Growing up in the San Francisco Bay Area, I never imagined I would be traveling as far away as Maine for my college education. My parents joke that I was trying to move as far away as I could, but moving to Maine felt like a natural decision after I visited for the first time in the spring of 2014. After flying into Portland and seeing the coast of Maine for the first time I knew I was in a very special place.

After I went on a tour of Colby College, my mom and I decided to explore the area a little and found ourselves walking along a street situated between two beautiful lakes — Great Pond and Long Pond. Walking down Main Street in Belgrade as a senior in high school on my first visit to Maine, I felt very welcomed and at home, making my decision to later attend Colby not very difficult. Little did I know that I would later spend two summers with the 7 Lakes Alliance at the Maine Lakes Resource Center on this very street.

At Colby I study biology and environmental science with a concentration in conservation biology. Throughout college I have had nothing but positive experiences in the classroom and with my professors. Classes such as biology, chemistry, vertebrate natural history, and natural resource economics have filled my schedule during each semester.

Much of my time has been spent in lab classes that have provided a chance to engage with the environment and learn more about the surrounding area. Yet, as engaged as I was in all my classes, a feeling of separation still remained. I came to Colby because of the great opportunities offered as well as to engage with the surrounding community. This is why, when I had the opportunity to work hands on with water quality at the 7 Lakes Alliance, I was ecstatic to get involved.

I began working at the 7 Lakes Alliance as a community engagement and water quality intern the summer before my junior year. I engaged with the lakes and community in a whole new way. Like many people, I do not live on a lake nor have I ever lived in an area with lakefront access. However, as I came to work each day I was reminded of the feeling that drove me to come to Colby in the first place.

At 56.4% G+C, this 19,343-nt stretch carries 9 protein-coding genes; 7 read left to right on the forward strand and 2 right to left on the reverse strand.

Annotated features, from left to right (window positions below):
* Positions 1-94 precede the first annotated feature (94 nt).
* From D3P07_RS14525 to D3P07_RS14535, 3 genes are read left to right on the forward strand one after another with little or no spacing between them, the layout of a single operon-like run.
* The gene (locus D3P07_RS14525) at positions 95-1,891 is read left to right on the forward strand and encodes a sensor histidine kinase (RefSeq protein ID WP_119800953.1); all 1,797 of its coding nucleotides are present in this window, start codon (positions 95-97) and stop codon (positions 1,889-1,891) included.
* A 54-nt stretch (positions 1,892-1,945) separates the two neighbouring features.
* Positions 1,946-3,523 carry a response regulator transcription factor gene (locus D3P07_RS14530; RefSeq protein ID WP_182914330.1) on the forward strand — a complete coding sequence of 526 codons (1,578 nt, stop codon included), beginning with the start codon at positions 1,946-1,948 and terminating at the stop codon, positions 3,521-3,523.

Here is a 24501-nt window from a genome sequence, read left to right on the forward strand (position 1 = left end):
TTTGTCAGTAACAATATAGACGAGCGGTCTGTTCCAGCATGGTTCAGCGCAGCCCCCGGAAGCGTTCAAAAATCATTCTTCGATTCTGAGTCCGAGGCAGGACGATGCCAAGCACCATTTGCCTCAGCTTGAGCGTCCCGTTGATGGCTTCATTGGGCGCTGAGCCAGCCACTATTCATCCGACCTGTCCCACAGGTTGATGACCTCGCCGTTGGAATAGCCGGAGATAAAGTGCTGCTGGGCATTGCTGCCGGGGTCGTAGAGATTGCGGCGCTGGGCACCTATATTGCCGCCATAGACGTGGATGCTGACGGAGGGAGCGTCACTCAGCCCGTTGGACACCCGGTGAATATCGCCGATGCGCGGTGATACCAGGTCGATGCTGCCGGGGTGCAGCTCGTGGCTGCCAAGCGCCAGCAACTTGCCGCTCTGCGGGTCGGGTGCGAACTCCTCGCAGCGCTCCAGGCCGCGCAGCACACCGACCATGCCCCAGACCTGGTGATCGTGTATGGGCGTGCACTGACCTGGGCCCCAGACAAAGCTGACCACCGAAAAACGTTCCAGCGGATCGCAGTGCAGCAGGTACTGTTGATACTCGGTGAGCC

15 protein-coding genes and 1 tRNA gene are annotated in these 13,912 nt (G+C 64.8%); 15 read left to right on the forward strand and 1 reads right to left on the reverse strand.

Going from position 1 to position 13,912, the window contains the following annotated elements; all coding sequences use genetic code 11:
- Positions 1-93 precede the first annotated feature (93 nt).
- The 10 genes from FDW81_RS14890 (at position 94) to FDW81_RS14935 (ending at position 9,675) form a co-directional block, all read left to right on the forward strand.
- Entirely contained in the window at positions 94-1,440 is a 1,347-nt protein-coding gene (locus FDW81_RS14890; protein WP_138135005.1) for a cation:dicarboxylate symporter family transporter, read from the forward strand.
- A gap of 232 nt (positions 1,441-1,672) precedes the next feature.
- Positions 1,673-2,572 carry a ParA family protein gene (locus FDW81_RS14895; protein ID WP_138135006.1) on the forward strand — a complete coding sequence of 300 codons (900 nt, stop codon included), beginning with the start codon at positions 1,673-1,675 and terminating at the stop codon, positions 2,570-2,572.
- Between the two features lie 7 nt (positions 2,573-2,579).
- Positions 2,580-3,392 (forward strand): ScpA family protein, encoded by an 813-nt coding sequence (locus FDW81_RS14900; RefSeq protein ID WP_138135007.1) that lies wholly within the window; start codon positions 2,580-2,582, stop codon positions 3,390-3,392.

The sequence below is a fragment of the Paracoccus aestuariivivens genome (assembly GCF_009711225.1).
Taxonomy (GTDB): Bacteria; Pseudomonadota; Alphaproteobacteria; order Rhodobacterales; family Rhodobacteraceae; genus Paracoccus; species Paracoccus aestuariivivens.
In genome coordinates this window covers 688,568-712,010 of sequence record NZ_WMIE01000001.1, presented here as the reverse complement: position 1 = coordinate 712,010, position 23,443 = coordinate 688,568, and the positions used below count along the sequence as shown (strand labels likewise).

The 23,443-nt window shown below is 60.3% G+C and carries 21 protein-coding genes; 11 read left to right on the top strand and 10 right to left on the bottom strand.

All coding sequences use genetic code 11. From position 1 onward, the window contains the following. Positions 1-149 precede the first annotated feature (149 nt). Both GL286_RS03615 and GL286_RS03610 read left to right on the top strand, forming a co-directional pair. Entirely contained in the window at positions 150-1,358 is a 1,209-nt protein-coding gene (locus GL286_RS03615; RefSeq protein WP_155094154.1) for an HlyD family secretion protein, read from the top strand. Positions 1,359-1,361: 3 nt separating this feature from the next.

A sense of belonging is developed when one feels they are a part of a community. As a biology and environmental science student, this opportunity to partner with the 7 Lakes Alliance piqued my interest as a chance to gain a better understanding of the conditions of the Belgrade Lakes and a chance to learn more about limnology — the study of lakes. However, the more time I spent at the 7 Lakes Alliance, the more I realized how the community drives positive change in the area.

Through my daily interactions with visitors to the MLRC and introducing guest speakers at our evening lectures, I was able to speak with just about everyone who walked through the doors of the center. From them I learned more about the history and people of this area than I ever could have anywhere else. From locals who have lived here for generations, to people who come every summer, to first-time visitors I found a commonality between them all — whether they lived on one of the lakes or just enjoyed seeing them from one of the hiking trails in the Kennebec Highlands, there is a desire to conserve our lakes and land and to improve the health of the ecosystem.

These lakes play a critical role in our everyday lives, whether we live in a lakefront property or not. The lakes in the Belgrade watershed and the surrounding land provide critical habitat for many native species in Maine that maintain a balanced and healthy ecosystem. The community’s ability to hold stewardship and conservation as high priorities is something very unique and special that is found in the Belgrade Lakes region.

My work at the 7 Lakes Alliance has been a defining experience during my time at Colby that has inspired my interests, values, and goals for the future.

Amy Andreini wrote this on behalf of the Lake Trust, which represents The 7 Lakes Alliance of the Belgrade Lakes.


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